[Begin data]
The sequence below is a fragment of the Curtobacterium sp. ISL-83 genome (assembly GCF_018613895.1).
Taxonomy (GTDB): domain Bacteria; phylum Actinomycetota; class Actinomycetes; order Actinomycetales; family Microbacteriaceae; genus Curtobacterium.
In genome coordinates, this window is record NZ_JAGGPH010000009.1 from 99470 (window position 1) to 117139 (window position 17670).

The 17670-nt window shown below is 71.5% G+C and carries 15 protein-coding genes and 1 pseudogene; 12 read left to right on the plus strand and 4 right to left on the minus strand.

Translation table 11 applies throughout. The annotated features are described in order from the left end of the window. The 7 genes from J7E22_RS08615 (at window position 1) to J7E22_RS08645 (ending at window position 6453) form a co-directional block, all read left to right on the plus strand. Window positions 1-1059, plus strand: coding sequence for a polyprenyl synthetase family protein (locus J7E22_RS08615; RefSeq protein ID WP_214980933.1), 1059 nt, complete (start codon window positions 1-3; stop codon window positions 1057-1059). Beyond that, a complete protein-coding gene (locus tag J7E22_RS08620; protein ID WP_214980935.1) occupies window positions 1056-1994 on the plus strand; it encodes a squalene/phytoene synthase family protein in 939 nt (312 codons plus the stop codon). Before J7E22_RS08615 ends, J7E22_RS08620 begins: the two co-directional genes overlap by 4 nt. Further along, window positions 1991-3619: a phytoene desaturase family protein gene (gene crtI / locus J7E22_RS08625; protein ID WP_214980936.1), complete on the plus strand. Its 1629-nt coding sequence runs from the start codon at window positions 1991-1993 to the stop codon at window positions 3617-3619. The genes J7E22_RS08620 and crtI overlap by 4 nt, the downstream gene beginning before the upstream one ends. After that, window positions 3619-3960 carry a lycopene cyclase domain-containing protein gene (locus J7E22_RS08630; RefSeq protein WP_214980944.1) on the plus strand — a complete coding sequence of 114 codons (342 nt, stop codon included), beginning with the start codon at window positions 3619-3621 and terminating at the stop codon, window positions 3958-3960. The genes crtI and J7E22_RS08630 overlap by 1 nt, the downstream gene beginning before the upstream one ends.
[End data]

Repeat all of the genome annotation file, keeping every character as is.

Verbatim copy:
The sequence below is a fragment of the Curtobacterium sp. ISL-83 genome (assembly GCF_018613895.1).
Taxonomy (GTDB): domain Bacteria; phylum Actinomycetota; class Actinomycetes; order Actinomycetales; family Microbacteriaceae; genus Curtobacterium.
In genome coordinates, this window is record NZ_JAGGPH010000009.1 from 99470 (window position 1) to 117139 (window position 17670).

The 17670-nt window shown below is 71.5% G+C and carries 15 protein-coding genes and 1 pseudogene; 12 read left to right on the plus strand and 4 right to left on the minus strand.

Translation table 11 applies throughout. The annotated features are described in order from the left end of the window. The 7 genes from J7E22_RS08615 (at window position 1) to J7E22_RS08645 (ending at window position 6453) form a co-directional block, all read left to right on the plus strand. Window positions 1-1059, plus strand: coding sequence for a polyprenyl synthetase family protein (locus J7E22_RS08615; RefSeq protein ID WP_214980933.1), 1059 nt, complete (start codon window positions 1-3; stop codon window positions 1057-1059). Beyond that, a complete protein-coding gene (locus tag J7E22_RS08620; protein ID WP_214980935.1) occupies window positions 1056-1994 on the plus strand; it encodes a squalene/phytoene synthase family protein in 939 nt (312 codons plus the stop codon). Before J7E22_RS08615 ends, J7E22_RS08620 begins: the two co-directional genes overlap by 4 nt. Further along, window positions 1991-3619: a phytoene desaturase family protein gene (gene crtI / locus J7E22_RS08625; protein ID WP_214980936.1), complete on the plus strand. Its 1629-nt coding sequence runs from the start codon at window positions 1991-1993 to the stop codon at window positions 3617-3619. The genes J7E22_RS08620 and crtI overlap by 4 nt, the downstream gene beginning before the upstream one ends. After that, window positions 3619-3960 carry a lycopene cyclase domain-containing protein gene (locus J7E22_RS08630; RefSeq protein WP_214980944.1) on the plus strand — a complete coding sequence of 114 codons (342 nt, stop codon included), beginning with the start codon at window positions 3619-3621 and terminating at the stop codon, window positions 3958-3960. The genes crtI and J7E22_RS08630 overlap by 1 nt, the downstream gene beginning before the upstream one ends.